Should the SRF articulate their willingness in a political solution in a more serious manner, Lyman said that there should be international assistance "in the form of training and capacity building, to help the SRF transition toward being a political participant in Sudan’s future".
He also noted the divisions that exist within opposition political parties which would also have an adverse effect on attempts to convene a national dialogue that involves them. External assistance and facilitated discussions he said, can help them be a useful part of the dialogue process.
For a starter, the process can be kicked off with confidence building measures that would see a cessation of hostilities in hotspots of Darfur, Blue Nile and South Kordofan.
The government in exchange would allow the SRF to operate freely as a political party.
"This trade-off is more likely to succeed than simply demanding that the SRF first disarm. Such an understanding could have important implications on the ground – humanitarian organizations have not been able to access many desperate groups in Southern Kordofan and Blue Nile for some time – as well as encouraging the SRF to focus more on its political operations".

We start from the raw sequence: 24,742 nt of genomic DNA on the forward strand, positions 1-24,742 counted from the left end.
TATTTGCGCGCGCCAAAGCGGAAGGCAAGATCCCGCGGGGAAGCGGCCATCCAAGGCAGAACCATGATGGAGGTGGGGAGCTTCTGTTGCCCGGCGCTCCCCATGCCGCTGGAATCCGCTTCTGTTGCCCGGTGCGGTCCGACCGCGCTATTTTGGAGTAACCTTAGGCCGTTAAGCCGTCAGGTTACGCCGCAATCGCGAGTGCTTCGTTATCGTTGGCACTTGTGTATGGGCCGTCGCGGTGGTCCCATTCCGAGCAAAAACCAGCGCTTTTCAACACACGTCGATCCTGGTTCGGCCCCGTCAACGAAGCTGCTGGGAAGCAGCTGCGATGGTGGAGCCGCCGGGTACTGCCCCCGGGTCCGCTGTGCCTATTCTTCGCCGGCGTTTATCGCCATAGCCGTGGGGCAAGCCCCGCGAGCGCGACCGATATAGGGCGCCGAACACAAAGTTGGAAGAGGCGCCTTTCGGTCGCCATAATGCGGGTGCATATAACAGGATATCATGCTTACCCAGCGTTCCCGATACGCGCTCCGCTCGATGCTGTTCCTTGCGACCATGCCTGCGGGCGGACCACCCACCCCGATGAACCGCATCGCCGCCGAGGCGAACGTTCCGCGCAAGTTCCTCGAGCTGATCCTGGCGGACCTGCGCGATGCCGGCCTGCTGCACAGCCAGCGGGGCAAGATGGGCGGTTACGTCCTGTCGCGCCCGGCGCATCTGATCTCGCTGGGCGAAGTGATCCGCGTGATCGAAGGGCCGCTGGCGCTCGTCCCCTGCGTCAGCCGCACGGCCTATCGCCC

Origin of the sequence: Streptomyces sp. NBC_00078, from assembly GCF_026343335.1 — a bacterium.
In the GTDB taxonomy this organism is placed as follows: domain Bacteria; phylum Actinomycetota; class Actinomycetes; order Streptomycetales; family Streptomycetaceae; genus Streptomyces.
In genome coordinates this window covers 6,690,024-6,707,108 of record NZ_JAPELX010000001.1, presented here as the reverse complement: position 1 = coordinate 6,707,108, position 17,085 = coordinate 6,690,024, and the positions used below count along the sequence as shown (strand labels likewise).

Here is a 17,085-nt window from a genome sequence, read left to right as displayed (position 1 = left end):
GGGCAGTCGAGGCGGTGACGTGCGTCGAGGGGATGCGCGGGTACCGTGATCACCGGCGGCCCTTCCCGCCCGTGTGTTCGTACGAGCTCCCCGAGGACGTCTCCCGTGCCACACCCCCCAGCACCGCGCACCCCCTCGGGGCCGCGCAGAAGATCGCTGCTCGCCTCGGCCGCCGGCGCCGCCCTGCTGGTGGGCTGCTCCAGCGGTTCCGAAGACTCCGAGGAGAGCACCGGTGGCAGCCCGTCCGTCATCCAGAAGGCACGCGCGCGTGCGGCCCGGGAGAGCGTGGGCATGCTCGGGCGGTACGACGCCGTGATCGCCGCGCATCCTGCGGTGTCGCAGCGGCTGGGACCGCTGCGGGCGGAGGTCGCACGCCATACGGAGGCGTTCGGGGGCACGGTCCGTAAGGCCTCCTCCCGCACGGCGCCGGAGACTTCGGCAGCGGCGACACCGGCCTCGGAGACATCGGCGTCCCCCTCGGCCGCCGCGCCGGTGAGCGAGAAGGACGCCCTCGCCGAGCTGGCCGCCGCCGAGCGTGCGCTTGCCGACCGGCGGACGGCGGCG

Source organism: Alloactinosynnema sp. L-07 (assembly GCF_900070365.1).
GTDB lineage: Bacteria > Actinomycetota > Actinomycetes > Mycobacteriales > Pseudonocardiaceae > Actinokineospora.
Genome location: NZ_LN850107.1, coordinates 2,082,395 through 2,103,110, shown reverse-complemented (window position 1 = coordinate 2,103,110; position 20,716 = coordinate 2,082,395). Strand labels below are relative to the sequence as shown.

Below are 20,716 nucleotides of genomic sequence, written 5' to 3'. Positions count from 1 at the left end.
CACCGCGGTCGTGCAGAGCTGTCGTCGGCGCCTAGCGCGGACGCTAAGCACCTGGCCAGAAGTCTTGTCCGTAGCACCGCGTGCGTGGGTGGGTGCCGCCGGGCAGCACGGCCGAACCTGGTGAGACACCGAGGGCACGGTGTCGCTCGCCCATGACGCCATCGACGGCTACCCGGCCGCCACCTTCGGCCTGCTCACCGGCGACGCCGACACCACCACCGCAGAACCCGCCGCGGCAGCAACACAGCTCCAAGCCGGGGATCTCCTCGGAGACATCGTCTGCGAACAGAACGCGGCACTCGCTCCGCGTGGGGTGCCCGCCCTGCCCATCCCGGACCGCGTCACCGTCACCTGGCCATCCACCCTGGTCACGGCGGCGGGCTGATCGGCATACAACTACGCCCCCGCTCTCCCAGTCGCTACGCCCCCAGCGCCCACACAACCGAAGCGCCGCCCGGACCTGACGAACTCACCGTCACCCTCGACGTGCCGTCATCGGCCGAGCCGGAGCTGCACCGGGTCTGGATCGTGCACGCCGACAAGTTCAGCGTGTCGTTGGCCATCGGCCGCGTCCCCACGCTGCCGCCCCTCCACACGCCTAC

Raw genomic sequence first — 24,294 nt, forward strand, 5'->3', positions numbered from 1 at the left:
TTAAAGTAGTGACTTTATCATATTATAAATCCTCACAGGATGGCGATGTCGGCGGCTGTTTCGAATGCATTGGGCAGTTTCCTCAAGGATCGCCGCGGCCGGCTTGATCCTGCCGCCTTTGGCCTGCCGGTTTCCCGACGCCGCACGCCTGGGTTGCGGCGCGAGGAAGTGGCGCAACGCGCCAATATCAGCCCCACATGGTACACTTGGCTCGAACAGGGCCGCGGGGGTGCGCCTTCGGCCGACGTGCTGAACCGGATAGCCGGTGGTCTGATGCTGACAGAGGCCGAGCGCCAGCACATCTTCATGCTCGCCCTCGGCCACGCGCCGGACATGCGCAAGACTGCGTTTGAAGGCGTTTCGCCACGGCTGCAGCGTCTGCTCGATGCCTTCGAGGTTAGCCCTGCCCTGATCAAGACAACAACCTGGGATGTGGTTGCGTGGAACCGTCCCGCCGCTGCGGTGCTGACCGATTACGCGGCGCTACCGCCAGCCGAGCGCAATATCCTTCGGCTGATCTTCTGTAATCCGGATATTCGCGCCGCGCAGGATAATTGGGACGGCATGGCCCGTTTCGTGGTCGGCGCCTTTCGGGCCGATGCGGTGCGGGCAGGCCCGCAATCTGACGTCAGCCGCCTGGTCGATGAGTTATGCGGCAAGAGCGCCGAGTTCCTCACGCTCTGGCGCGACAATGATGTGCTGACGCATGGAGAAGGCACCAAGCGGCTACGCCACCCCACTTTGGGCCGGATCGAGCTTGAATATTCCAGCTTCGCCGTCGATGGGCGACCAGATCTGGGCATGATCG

Following that, quiet diplomacy would work on preparing the grounds for the dialogue to reach a "broad consensus on the agenda, scope and authority of the process before it starts".
Lyman warned that this could take time of a year or more but is nonetheless crucial to the success of the ensuing efforts.
He further cautioned that if all groups participate in the dialogue then it is unlikely that a consensus would be reached so the alternative would be seeking a "sufficient consensus’ approach similar to the one used by South Africa during negotiations on dismantling the apartheid system.
The ex-envoy also highlighted the difficulty posed by the upcoming 2015 elections which would interrupt a dialogue process that is likely to be lengthy.
"Elections in 2015 should not be viewed as an immovable end point in the process, nor should the regime be allowed to use them to legitimize their rule through flawed elections, as was the case in 2010. Instead, if there is a genuine national dialogue process underway, one that is participatory and gaining momentum, then a delay in elections for a maximum of two years should be considered" Lyman explained.
The national roundtable could be facilitated by the African Union High Level Implementation Panel (AUHIP) led by former South African president Thabo Mbeki, he proposed.